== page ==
Q: What did you like to read as a kid? I’m in my forties, so there wasn’t much of a Young Adult market around when I was growing up. I went from Judy Blume to Stephen King in the space of a year or so. I also loved to read my dad’s mystery paperbacks that he had stacks of all around the house. My parents had a big bookshelf full of classics as well, so I read Salinger, Orwell, Vonnegut. They had a beautiful set of Poe stories that I adored. I would read just about anything at that age–genre fiction, literary fiction, Flowers in the Attic. I just wanted to be told a story.

Q: What were you like in school? I was a nerd who thought I was secretly cool. I didn’t find my crowd until about halfway through high school, but when I did they were pretty much all like that. My best friend in high school is my best friend to this day, and I don’t know that we’ve changed all that much. I’m not sure we were ever as cool as we thought we were, though.

Q: What are some of your favorite books? If I had to pick a favorite, it would be Jane Eyre. I’ve read it more times than probably any other book. I also love The Stand, despite some problematic things about it. I love Rule of the Bone, by Russell Banks. It’s a great coming of age story.

Q: You have a thirteen-year-old daughter. What are some of the differences and similarities between her coming of age experience and yours? I was her age in the 1980s. The world is a completely different place, but thirteen-year-old girls haven’t changed all that much. It’s fun to see her developing these obsessive crushes on celebrities. It’s both cringeworthy and hilarious. Of course, her main crushes are YouTube stars, while mine were actors and musicians.

It’s great to see the openness and acceptance that her generation shows towards people’s differences. It’s hard to explain what things were like for the gay community thirty years ago because she can’t really comprehend it. It was a complicated time because increased visibility and the fight for civil rights was happening at the same time as AIDS. The further we get from the 1980s, the more I think it was a bizarre time to be coming of age. Everything was changing.

Q: Your first book was released one year ago. What have you learned about being a writer since then? I’m now a lot more conscious of having an attention-grabbing first chapter. I’ve gotten better at letting a story unfold, rather than trying to tell people everything before they get to the actual story. Aside from the craft, though, the main thing I’ve learned is that the only way to finish a book is to keep writing it. Breaks are never good for me. Sometimes I absolutely need one, but it always throws me off track. It’s like going to the gym.

Q: Do you have any regrets about your first book? There are things I would have done differently/better. That’s just the learning process. On the whole, I’m happy with it. It’s an odd little book, and that suits me. I don’t ever want to be predictable.

Q: What do you wish someone had told you before you got into writing? I actually think I went into it with my eyes open. It would have been nice to have someone to hold my hand through the practical stuff—marketing, in particular. I was never sure if I was doing enough, too much, the wrong stuff. It’s a little overwhelming.

Q: What did you learn from publishing your first book that would forever remain with you? It was a real lesson in humility. I loved my first book. My friends loved my first book. Of the few people who reviewed, it, some of them loved my book. But it didn’t sell. And of course, some people didn’t like it. That’s just the way it goes. I had to do a lot of getting over myself.

Q: So far, you’ve gone the traditional publishing route. Do you have any plans to self-publish? Yes. That’s definitely a goal. I’m working (slowly) on a co-writing project with a friend, and my hope is that it will be my first foray into self-pub. I need a friend along on it because otherwise it’s too scary.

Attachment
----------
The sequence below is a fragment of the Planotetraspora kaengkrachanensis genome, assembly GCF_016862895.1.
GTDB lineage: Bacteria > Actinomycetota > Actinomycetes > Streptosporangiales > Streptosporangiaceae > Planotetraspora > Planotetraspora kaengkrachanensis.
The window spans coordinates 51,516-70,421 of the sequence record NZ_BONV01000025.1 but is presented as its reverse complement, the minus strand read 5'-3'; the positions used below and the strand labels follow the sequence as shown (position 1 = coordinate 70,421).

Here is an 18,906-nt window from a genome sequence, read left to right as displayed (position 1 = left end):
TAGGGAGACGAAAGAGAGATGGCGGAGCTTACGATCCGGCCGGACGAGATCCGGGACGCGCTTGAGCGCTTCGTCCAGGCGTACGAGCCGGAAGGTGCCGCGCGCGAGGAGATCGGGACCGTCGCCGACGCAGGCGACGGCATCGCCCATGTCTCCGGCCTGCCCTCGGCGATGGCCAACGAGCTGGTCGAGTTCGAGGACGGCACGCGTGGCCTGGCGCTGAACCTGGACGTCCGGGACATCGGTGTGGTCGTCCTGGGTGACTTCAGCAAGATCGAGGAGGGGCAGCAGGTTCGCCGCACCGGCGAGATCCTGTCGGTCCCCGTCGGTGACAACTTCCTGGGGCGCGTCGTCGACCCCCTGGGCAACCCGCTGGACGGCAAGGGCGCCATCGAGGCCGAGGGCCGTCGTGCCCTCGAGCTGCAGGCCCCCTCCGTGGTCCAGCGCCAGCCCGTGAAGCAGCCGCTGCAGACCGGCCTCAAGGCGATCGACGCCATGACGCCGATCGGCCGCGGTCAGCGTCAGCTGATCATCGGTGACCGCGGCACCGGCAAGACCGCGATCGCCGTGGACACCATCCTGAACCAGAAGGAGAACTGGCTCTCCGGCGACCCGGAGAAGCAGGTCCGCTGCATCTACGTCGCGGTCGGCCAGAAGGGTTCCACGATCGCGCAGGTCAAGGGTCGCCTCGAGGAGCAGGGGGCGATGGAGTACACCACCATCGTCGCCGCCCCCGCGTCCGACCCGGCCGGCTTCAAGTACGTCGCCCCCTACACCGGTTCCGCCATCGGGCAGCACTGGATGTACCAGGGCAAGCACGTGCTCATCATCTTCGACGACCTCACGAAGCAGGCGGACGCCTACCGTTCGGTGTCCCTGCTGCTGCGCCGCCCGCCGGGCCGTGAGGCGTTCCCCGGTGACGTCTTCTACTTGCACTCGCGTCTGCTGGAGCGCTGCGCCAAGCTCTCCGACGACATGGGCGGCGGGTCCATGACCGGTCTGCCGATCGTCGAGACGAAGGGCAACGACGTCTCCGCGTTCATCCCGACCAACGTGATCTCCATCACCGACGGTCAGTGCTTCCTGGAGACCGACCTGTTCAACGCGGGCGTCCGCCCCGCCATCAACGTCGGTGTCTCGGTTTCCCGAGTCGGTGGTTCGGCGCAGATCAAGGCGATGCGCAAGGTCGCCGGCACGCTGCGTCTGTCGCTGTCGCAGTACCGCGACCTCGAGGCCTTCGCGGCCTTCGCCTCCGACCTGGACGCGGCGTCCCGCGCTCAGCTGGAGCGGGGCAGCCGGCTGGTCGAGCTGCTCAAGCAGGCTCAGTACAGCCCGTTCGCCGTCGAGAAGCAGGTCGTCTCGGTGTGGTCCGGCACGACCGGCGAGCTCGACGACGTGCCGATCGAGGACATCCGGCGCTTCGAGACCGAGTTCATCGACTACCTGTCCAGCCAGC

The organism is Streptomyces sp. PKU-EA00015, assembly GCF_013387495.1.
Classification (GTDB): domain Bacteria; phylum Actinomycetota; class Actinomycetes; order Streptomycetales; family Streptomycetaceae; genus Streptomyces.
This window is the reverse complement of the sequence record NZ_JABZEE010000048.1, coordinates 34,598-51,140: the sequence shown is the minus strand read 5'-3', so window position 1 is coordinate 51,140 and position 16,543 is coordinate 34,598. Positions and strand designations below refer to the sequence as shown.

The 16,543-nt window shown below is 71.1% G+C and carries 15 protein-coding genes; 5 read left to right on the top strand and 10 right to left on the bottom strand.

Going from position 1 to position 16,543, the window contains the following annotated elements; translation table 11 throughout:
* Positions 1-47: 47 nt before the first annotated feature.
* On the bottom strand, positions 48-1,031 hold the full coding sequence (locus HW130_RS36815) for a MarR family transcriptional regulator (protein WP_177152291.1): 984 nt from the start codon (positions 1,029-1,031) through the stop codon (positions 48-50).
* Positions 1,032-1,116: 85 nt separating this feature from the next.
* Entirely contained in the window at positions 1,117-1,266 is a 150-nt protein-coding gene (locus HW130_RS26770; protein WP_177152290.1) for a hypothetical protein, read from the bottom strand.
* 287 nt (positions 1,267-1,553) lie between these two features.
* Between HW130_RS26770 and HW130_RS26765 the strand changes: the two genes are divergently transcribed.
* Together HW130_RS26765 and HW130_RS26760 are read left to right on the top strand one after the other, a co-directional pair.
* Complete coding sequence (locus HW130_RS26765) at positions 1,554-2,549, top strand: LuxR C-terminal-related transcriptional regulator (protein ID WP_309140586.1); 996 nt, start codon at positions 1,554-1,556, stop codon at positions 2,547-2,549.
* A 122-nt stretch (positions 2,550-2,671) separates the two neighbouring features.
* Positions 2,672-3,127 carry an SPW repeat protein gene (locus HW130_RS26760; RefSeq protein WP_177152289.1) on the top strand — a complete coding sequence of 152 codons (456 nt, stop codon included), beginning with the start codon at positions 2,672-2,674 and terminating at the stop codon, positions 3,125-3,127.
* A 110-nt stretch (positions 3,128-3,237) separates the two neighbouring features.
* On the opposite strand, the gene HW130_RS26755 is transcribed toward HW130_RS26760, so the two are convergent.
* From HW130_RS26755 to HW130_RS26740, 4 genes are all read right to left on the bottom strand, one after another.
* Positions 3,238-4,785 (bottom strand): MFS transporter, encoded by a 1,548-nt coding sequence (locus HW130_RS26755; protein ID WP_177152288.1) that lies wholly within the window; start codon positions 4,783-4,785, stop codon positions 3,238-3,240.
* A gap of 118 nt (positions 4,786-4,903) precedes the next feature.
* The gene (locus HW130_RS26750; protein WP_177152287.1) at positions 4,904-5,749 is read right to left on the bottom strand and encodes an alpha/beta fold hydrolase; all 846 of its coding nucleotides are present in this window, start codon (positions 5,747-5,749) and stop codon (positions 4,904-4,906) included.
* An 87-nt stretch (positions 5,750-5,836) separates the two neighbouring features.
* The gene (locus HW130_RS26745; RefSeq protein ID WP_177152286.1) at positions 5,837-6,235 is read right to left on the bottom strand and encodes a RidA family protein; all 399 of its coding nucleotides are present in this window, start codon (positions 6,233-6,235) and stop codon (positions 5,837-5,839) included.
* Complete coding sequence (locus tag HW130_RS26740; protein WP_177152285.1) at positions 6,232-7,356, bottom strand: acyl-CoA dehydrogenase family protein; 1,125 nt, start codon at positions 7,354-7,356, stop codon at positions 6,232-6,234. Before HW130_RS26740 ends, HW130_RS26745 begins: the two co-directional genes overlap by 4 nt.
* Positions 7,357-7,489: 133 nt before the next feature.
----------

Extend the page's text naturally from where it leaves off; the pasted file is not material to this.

Q: What drew you into writing for Dreamspinner Press? It’s hard to remember at this point. It’s probably just that they’re the biggest, so I’d heard of them. I didn’t do much research before I submitted to them. I’ve been pretty happy with them, but I’m always curious about other publishers.

Q: Is Misinformation based on any real people or situations? There are no characters in Misinformation that are based on actual people. The network is very clearly a stand-in for Fox News. There’s no point in being coy about that. I called it ECHO News, which I like because it calls to mind the echo chamber of partisan cable networks. It stands for “Ethical, Consistent, Honest and Outspoken,” although I don’t think I managed to work that into the book. I use it on some of my merch though. There is an on-air personality on Fox who was sort of the germ of the inspiration for this book, but it’s not him. It was just the result of thinking about the position that guy finds himself in.

Q: Are you interested in politics? Yes, intensely. I grew up in a household that took politics and public policy very seriously. Every Sunday, I sat with my dad in the living room and watched what I used to call the “argument shows.” The most educational part of that was listening to him react to those shows and explain things when I didn’t understand them.

Q: What else do you have coming up? Wayward Ink Press is publishing the first book in my Paul Solomon detective series, some time later this year. I don’t have anything resembling a tentative date yet, but I’m incredibly excited for people to get to know Paul.

Q: What is your writing schedule like? I’m the worst with schedules. Every time I make one for myself, it just stresses me out. It’s something I dislike about myself, and I wish very much I could make a schedule and stick to it.

Q: Tell us about what you’re currently working on. I submitted a story to a Dreamspinner anthology some time ago. I got a decline for the anthology, but they asked if I’d be interested in expanding it because they felt there was a lot more story to be told. I completely agreed with that assessment, and for once I was really glad to get a rejection. That story and those characters hadn’t left my mind since I wrote it in January, and I knew I wanted to do more with them. I don’t want to give a whole lot away, but it’s about another topic that’s very close to my heart. It’s about music and musicians, and about the ways we deceive ourselves into settling for less than we deserve.

Q: Any advice for upcoming Authors? Never try to write something you wouldn’t want to read yourself.